Zemlinsky is appointed First Kapellmeister at Vienna’s Volksoper, a privately owned space in which low-budget opera, operetta, and drama were performed.  He retains this position until 1911.


June 21: Alexander marries Ida Guttmann.


May 8: Ida gives birth to a daughter, Johanna.


Choral setting of Psalm xxiii, Op. 14


Because he is not granted the type of music position he feels he deserves, Zemlinsky leaves Vienna for Prague.  Zemlinsky is the opera conductor at Prague’s Neues Deutshes Theater.  He  retains this position until 1927.


First performance of Sechs Gesänge, Op. 13 (Text by Maeterlinck)


Louise Sachsel, fourteen-year-old daughter of a wealthy Jewish family, begins studying voice with Zemlinsky.

June 28: World War I begins.

String Quartet No. 2, Op. 15


Completes incidental music to Shakespeare’s Cymbeline


Harmonie des Abends (German text by Englert, based on a French text by Baudelaire)


First performance of the opera Eine florentinische Tragödie, Op. 16 (A Florentine Tragedy)


First performance of the opera Der Zwerg, Op. 17 (The Dwarf)


First performance of Lyrische Symphonie, Op. 18 (Lyric Symphony)

First performance of String Quartet No. 3, Op. 19


Zemlinsky leaves Prague and becomes Kapellmeister at Berlin’s Kroll Opera until 1930.

During the same year, Alexander begins teaching at Berlin’s Musikhochschule.  He maintains this position until 1933.


January 30: Ida Zemlinsky dies.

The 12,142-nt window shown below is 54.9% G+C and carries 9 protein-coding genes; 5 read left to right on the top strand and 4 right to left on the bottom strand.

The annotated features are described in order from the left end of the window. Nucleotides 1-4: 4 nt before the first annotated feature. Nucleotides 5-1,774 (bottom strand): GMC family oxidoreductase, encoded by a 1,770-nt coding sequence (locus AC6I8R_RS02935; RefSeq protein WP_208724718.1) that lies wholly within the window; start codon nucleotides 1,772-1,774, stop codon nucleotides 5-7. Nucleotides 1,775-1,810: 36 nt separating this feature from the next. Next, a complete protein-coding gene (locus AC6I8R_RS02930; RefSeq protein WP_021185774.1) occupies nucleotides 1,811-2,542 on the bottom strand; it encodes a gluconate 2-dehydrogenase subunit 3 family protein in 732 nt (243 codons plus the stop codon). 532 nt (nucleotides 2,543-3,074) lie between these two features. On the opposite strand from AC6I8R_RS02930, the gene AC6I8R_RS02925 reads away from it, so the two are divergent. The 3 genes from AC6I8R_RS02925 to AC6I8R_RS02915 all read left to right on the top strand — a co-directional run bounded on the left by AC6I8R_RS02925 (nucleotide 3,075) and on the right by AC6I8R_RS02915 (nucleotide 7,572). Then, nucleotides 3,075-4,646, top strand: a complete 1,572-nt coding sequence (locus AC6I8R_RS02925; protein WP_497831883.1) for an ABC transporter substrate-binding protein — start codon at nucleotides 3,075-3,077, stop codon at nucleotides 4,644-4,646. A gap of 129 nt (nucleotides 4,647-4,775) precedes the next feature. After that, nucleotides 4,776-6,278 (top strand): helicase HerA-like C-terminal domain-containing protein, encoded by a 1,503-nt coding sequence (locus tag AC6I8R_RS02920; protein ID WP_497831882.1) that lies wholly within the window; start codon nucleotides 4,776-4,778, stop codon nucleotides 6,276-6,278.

Symphonische Gesänge, Op. 20 (Symphonic Songs) (German text by Stern, Kaeser-Kesser, Nussbaum, and Siemsen)


Alexander marries his second wife, Louise Sachsel (his former pupil).


After Hitler takes power in Germany, Zemlinsky flees Berlin for Vienna.


Sinfonietta, Op. 23 for orchestra
Sechs Lieder, Op. 22 (Text by Morgenstern and Goethe)


Choral setting of Psalm xiii, Op. 24


Writes a short score of the opera Der König Kandaules (King Candaules)
String Quartet No. 4, Op. 25 (Suite)


Zwölf Lieder, Op. 27 (German text by George, Bethge, Siemsen, Stern, and Goethe)


After Hitler’s annexation of Austria, Zemlinsky flees to Prague to obtain papers for emigration.  Alexander and Louise leave Prague for America.


Zemlinsky lives in New York with his wife.  He is ill; by the end of his first year in America, he no longer composes.


March 15: Alexander Zemlinsky dies.

Louise is devoted to the memory of her husband, and she creates an archive of his creative work.


The LaSalle Quartet (ensemble in residence at the University of Cincinnati's College-Conservatory of Music from 1952 to 1988) releases the complete Zemlinsky string quartets on the Deutsche Grammophon label.


October 19: Louise Zemlinsky dies.

Prior to her death, Louise sets up a trust to establish the Alexander Zemlinsky Fund in Vienna (1989) and the Alexander Zemlinsky Prize for Composition at the University of Cincinnati's College-Conservatory of Music (CCM).


CCM announces the opening of the first international competition of the Alexander Zemlinsky Prize for Composition, for composers of any nationality, to be given every six years.